Published Papers

Mooers, C.N.K., I. Bang, and F.J. Sandoval, Comparisons between observations and numerical simulations of Japan (East) Sea flow and mass fields in 1999 through 2001, Deep-Sea Research II, 52, 1639-1661, 2005.  [ Abstract ]


Mooers et al., 2005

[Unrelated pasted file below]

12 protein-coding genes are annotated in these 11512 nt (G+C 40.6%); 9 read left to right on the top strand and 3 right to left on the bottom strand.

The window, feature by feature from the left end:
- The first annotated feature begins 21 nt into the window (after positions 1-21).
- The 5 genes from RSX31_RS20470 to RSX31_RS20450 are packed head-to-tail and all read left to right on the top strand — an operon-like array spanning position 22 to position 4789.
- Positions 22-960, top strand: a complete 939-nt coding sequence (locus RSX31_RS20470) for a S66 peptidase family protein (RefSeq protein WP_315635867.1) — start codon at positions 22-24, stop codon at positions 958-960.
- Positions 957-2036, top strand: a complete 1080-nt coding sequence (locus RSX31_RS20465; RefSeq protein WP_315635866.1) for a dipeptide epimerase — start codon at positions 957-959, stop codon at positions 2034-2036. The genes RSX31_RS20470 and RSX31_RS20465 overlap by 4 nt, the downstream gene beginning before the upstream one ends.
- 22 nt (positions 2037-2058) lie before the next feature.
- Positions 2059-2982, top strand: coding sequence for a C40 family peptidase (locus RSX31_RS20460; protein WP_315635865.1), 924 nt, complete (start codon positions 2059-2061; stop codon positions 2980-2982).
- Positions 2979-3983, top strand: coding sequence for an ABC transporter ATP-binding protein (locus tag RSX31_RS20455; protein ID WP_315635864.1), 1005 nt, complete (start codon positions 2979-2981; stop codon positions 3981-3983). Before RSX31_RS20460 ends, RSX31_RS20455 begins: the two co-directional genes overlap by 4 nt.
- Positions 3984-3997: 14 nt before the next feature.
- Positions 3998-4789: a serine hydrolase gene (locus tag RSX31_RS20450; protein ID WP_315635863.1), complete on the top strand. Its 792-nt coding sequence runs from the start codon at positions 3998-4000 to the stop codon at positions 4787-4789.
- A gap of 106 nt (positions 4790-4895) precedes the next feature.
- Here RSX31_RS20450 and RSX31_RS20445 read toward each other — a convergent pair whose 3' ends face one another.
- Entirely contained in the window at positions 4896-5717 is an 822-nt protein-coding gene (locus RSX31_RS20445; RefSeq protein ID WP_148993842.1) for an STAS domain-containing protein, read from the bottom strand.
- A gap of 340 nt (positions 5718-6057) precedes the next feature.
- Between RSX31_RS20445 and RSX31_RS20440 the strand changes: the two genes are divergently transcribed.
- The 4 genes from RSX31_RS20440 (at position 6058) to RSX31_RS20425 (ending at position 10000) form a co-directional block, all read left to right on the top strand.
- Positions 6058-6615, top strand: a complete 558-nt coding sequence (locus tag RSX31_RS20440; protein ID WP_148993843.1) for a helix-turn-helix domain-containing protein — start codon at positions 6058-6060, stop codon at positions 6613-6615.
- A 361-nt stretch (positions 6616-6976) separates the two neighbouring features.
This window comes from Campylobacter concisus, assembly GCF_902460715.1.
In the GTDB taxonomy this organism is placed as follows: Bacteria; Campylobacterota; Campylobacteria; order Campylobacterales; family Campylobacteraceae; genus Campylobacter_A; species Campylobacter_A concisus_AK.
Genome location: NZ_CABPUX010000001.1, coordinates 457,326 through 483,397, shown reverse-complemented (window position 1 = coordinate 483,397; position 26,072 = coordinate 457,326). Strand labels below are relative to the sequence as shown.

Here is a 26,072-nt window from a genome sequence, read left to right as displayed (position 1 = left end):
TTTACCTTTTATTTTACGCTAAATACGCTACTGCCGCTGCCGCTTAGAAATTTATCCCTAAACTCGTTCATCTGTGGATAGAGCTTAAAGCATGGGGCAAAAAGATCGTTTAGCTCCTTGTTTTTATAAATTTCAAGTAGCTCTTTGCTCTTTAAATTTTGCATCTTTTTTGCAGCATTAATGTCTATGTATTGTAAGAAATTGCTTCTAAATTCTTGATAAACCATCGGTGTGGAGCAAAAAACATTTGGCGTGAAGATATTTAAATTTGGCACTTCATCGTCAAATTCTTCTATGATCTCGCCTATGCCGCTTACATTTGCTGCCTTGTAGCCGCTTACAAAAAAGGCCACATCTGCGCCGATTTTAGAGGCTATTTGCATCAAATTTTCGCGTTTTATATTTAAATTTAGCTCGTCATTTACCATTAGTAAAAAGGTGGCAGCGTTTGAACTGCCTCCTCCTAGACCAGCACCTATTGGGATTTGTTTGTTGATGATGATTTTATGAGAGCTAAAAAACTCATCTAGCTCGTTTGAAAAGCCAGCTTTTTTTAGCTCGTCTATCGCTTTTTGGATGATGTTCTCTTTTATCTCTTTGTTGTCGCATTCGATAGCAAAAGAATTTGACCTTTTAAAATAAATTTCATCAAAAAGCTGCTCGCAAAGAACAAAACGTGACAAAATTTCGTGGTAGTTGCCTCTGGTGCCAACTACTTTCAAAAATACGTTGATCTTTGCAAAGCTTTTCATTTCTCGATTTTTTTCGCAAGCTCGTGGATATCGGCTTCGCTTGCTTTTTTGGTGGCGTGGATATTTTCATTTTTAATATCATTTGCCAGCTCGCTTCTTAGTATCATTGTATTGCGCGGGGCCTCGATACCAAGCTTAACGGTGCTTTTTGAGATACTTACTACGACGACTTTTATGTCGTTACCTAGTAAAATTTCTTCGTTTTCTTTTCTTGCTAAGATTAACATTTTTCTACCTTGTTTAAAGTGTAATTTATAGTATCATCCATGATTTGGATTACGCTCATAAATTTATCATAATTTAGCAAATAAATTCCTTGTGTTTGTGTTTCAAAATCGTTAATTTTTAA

The Princeton Ocean Model (POM), as implemented for the Japan (East) Sea (JES) with mesoscale-admitting resolution is driven by seasonal throughflow and synoptic atmospheric forcing for 1999 through 2001. Temperature and salinity profiles from shipborne and PALACE float CTDs, and horizontal velocities at 800 m from PALACE float trajectories, plus horizontal velocities at 15 m from WOCE surface drifters for 1988 through 2001, are used to assess the performance of the numerical simulations for a base case. General agreement exists in the circulation at 15 and 800 m and the horizontal and vertical structure of the upper ocean temperature and salinity fields. The mean observed flow at 15 m defines the two branches of the Tsushima Warm Current and hints at the existence of a large cyclonic gyre over the Japan Basin, which the simulations also produce. The mean observed flow at 800 m defines a large cyclonic recirculation gyre over the Japan Basin that validates the simulated flow pattern. Variances of the observed and simulated flows at 15 and 800 m have similar patterns. The main discrepancies are associated with the strength of the seasonal thermocline and halocline and the location of the Subpolar Front. When smoother topography and smaller lateral friction are used in other cases, the thermocline and halocline strengthen, agreeing better with the observed values, and when 80% of total outflow transport is forced to exit through Soya Strait, the Subpolar Front extends along the coast to the north of Tsugaru Strait, which is an observed feature absent in the base case.